2. The Orwell Group

Those of you who have had an encounter with logic (logicians,mathematicians,philosophers,just interested) probably know Russell's paradox. If not, or if anyway, then the barber version goes as thus

*There does not exist a barber who shaves exactly those who does not shave themselves.*

To get a grip: say he exists, and then say he does not shave himself. But now he doesn't shave exactly those who does not shave them selves. Now suppose he does shave himself. But now he shaves someone who does shave himself. We can proof this using natural deduction:

all ([x] S b x => ~ S x x) premise; [p1] all ([x] ~ S x x => S b x) premise; [p2] S b b \/ ~ S b b by lem ; [lem1] ( S b b assumption; [h1] S b b => ~ S b b by all_e b p1 ; [res2] ~ S b b by imp_e h1 res2 ; [res3] bot by neg_e h1 res3 ) ; [dis1] ( ~ S b b assumption; [h1] ~ S b b => S b b by all_e b p2 ; [res2] S b b by imp_e h1 res2 ; [res3] bot by neg_e res3 h1 ) ; [dis2] bot by dis_e lem1 dis1 dis2 .Say that $b$ is our barber. We are quantifying over people, that is $x$. The predicate $S(x,y)$ is interpreted as "$x$ shaves $y$". So if $b$ encumber us with his existence, we can conclude absurdities. What a paradox.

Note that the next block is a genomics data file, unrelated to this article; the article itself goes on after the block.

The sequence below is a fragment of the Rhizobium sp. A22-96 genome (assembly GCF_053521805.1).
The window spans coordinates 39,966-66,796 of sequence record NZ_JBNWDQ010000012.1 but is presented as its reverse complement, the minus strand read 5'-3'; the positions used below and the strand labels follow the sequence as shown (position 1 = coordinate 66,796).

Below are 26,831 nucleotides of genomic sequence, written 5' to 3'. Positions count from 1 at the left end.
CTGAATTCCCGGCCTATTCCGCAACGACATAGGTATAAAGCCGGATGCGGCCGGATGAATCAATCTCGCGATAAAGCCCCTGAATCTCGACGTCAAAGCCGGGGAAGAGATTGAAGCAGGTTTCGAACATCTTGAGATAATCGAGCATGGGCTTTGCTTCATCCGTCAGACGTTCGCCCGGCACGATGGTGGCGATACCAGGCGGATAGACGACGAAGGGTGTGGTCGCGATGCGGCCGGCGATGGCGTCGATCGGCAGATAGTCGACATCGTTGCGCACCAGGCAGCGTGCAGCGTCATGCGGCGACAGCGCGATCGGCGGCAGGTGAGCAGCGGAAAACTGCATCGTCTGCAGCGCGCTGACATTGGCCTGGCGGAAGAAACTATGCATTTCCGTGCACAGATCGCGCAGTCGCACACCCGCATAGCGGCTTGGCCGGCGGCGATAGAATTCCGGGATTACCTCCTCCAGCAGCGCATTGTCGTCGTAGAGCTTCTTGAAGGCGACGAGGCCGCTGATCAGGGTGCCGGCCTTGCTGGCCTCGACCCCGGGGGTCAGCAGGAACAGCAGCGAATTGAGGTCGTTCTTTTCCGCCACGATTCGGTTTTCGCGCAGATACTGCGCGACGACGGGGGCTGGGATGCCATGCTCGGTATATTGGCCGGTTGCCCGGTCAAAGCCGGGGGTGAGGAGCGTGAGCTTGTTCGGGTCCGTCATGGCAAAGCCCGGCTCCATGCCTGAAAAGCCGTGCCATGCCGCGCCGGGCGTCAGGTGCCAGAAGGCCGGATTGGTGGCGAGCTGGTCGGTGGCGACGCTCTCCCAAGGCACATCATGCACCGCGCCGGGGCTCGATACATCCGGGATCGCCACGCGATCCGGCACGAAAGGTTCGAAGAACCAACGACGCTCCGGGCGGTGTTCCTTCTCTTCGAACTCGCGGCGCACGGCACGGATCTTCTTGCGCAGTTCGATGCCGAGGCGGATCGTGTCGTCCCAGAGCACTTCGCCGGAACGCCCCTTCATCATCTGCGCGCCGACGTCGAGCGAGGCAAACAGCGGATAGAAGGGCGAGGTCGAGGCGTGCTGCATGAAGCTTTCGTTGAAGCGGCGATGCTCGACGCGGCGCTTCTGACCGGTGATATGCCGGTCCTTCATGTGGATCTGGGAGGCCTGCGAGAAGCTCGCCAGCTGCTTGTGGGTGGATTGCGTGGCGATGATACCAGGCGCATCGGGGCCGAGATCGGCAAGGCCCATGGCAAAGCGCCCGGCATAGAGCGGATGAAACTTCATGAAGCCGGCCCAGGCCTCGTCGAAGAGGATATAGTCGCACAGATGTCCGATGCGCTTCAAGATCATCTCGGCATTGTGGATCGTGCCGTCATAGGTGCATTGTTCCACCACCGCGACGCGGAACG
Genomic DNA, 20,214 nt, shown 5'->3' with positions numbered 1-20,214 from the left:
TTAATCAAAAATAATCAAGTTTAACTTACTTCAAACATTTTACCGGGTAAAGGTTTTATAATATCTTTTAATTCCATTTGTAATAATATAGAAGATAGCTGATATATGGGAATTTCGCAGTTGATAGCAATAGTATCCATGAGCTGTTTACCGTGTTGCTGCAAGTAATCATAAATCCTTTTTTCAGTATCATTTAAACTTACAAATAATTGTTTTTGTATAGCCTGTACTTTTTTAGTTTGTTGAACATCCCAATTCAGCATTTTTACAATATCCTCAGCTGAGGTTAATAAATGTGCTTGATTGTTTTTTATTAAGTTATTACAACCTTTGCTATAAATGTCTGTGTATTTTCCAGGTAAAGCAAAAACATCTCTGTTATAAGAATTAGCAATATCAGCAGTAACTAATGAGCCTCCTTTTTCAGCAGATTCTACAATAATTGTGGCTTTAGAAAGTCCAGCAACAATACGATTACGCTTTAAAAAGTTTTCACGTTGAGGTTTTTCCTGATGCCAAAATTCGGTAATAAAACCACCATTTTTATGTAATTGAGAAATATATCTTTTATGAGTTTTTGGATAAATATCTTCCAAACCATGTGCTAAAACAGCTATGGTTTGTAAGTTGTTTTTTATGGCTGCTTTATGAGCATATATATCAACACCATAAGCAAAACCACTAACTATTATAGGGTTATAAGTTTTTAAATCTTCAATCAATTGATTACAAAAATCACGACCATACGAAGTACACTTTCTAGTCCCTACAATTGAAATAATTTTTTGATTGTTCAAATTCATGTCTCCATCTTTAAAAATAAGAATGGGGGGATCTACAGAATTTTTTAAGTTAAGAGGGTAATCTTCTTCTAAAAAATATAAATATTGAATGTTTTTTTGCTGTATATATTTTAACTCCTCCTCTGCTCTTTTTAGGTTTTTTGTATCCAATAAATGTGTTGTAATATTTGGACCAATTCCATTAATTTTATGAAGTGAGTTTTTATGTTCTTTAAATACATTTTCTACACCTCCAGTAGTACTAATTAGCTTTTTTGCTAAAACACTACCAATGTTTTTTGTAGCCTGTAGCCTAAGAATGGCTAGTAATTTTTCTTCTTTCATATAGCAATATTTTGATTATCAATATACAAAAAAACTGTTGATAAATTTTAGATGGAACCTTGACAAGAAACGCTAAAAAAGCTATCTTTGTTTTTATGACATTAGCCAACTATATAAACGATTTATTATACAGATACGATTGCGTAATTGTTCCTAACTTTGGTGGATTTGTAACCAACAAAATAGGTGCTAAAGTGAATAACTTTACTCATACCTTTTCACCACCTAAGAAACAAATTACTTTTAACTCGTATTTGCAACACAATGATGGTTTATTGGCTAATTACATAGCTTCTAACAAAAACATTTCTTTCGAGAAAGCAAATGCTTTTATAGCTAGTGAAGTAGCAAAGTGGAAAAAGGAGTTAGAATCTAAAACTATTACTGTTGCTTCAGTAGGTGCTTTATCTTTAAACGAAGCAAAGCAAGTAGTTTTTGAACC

I have heard this a lot: if the barber is female, the existence of such a barber is not absurd. Let me introduce $carol$, a female barber. Let $NST$ be the set of all them who *does not* shave themselves. Let $ST$ be the set of all them who *does* shave themselves. Let the statement be

$carol$ shaves *exactly* the set $NST$

By *exactly* we mean that $carol$ shaves everyone in $NST$, but none in $ST$. And we have

- $carol$ does
*not*shave herself. Hence $carol \in NST$ in which case $carol$ does not shave exactly the set $NST$. - $carol$ does shave herself. Hence we have $carol \in ST$ in which case $carol$ shaves someone in $ST$, and hence $carol$ does not shave exactly $NST$.

So the statement is still absurd. Gender do not matter to barber logic. Besides: do you really need a beard in order to be shaved?

We can go to whatever extremes. What if $carol$ has no legs or arms? She still does not shave exactly the set $NST$. What if $carol$ does not have a gender? Then *they* do not shave exactly $NST$. No matter $carol$ needs shaving at all, we still end up in one of the cases above. If $carol$ is hairless and feels shaving herself pointless and therefore doesn't do it, she still belongs to the set $NST$ and hence does not shave exactly $NST$. The only counterexample is the case where $carol$ besides misses her arms and legs has no body and no head. You know the case where $carol$ doesn't exists.

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